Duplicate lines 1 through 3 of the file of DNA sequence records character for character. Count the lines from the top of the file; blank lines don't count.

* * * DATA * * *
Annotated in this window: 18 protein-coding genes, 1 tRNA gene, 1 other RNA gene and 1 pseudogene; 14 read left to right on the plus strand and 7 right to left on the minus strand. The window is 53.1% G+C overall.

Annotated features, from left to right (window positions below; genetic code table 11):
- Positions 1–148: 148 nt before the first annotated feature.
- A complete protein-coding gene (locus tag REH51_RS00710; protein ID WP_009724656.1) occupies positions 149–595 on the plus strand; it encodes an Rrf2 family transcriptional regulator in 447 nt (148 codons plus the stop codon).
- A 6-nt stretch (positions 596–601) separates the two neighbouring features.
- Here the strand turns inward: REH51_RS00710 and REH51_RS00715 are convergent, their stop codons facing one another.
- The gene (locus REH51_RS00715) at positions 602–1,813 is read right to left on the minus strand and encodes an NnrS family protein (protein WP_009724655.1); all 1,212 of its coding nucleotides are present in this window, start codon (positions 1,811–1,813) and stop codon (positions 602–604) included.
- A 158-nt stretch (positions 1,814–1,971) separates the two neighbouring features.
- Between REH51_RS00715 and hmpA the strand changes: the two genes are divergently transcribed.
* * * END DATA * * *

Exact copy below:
Annotated in this window: 18 protein-coding genes, 1 tRNA gene, 1 other RNA gene and 1 pseudogene; 14 read left to right on the plus strand and 7 right to left on the minus strand. The window is 53.1% G+C overall.

Annotated features, from left to right (window positions below; genetic code table 11):
- Positions 1–148: 148 nt before the first annotated feature.